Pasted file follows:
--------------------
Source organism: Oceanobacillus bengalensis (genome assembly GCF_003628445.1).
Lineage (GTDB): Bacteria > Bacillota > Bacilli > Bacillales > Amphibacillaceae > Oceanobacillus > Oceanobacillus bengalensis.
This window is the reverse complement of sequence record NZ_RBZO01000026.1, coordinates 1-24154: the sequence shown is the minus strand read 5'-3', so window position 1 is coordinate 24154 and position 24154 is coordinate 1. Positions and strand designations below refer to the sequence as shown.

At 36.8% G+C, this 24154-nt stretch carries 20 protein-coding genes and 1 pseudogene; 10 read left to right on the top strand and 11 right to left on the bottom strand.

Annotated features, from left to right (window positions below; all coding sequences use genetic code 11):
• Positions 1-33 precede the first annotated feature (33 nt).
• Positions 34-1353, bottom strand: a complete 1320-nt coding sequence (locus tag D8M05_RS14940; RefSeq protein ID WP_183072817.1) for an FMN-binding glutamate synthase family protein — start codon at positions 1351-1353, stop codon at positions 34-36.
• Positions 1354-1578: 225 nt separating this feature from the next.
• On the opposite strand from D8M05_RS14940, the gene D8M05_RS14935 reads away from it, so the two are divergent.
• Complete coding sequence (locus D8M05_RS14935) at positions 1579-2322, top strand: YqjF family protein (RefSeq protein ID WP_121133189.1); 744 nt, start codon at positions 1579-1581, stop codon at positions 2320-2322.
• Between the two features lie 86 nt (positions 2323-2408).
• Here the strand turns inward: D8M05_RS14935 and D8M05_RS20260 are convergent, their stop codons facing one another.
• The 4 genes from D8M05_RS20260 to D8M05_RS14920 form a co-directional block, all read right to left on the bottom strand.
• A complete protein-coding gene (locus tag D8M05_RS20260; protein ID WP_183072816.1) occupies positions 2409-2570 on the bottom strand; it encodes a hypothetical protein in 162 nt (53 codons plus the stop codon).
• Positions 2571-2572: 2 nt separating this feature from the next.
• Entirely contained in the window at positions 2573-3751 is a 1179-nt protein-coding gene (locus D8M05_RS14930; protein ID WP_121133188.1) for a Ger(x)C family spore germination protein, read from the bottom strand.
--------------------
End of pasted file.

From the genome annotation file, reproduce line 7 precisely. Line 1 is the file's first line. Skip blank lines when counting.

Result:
• Positions 34-1353, bottom strand: a complete 1320-nt coding sequence (locus tag D8M05_RS14940; RefSeq protein ID WP_183072817.1) for an FMN-binding glutamate synthase family protein — start codon at positions 1351-1353, stop codon at positions 34-36.